‘Upstream Color’: Shane Carruth’s Search for Authenticity in an Alienating Century

By  · Published on April 16th, 2013

Warning: Though Shane Carruth has referred to his film as “un-spoilable,” this post discusses the ending of Upstream Color at length.

It’s been a little over two weeks since I watched Shane Carruth’s ambitious sophomore feature, Upstream Color, and there are still specific images, moments, sounds and feelings that continue to resonate through my mind. Whether it be the sight of a worm moving through the crevices of a human body, the briefly glimpsed drama of an anonymous couple who made a habit out of creating distance and never reconciled before it was too late, or a man’s poetic gesture of quitting his drone job by watching business papers slowly float down several stories in a hermetically sealed, ultra-modern office-tropolis, Upstream Color is as sleek and expertly polished as it is sneakily affecting.

A swimmer recites Thoreau’s “Walden” as she gathers pebbles in an indoor pool. A seemingly benevolent farmer herds and feeds a mundane gathering of pigs in a film in which no quotidian imagery is simply that. Blue and white permeate nature as if color itself was a literal material force of its own. Upstream Color is remarkable in its ability to merge the poetic with the concrete, routinely invoking abstract ideas with specific material symbols.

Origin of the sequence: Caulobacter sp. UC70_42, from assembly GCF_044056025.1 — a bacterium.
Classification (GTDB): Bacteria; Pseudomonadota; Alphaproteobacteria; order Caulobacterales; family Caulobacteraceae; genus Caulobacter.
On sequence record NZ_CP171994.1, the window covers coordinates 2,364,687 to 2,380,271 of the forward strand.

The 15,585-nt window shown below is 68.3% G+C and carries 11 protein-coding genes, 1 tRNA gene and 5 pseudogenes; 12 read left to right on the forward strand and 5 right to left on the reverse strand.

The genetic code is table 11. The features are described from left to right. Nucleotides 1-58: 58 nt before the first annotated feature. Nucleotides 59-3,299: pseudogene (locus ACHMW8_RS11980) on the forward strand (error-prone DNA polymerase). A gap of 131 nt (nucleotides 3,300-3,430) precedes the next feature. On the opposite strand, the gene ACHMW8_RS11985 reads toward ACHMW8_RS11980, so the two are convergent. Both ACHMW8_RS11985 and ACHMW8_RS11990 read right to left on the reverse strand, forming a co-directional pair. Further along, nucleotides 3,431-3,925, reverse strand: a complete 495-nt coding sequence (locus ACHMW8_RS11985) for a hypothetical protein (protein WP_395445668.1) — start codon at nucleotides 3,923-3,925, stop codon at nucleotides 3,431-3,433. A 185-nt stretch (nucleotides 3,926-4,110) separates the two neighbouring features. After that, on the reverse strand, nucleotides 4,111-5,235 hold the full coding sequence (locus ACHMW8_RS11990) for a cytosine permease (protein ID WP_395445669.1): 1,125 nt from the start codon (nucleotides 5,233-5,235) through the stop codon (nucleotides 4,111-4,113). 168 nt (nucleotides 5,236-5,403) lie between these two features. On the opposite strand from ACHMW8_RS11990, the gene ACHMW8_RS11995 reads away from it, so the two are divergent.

The result is one of the most purely cinematic, well-crafted, and earnestly hopeful films released in the first half of 2013. It displays as much faith in audience intelligence as it does in the idea that a sincerely optimistic message will speak to ostensibly cynical audiences in perpetual states of postmodern crisis. Upstream Color’s implied viewer is also its depicted subject. However, Upstream Color represents the profound alienation of modern life far more adeptly and convincingly than it does humanity’s last chance at genuine connection.

Carruth himself has been reluctant to compare Primer and Upstream Color while doing press and promotion for his new film. However, since these two films are all the evidence we have of Carruth’s creative mind from the past ten years or so, it’s difficult not to put them in conversation to some degree. But what’s interesting about Carruth’s first two features is not their similarities, but their contrasts. Where Primer’s major mode of address is its uncompromising use of specialized technical jargon, for Upstream Color, dialogue is a largely secondary means of conveying meaning – the latter film’s primary “language” is that of juxtaposition and visual metaphor.

More to the point, Primer starts from a point of cold, clinical calculation already embodied in its exclusionary employment of engineering and mathematics language. Its protagonists are virtually non-present in human terms, immediately utilizing their short-term time travel technology to their own advantage as well as, ultimately, towards the exploitation of one another. The film starts at a point of moral neutrality and ends somewhere in the realm of ethical vacancy.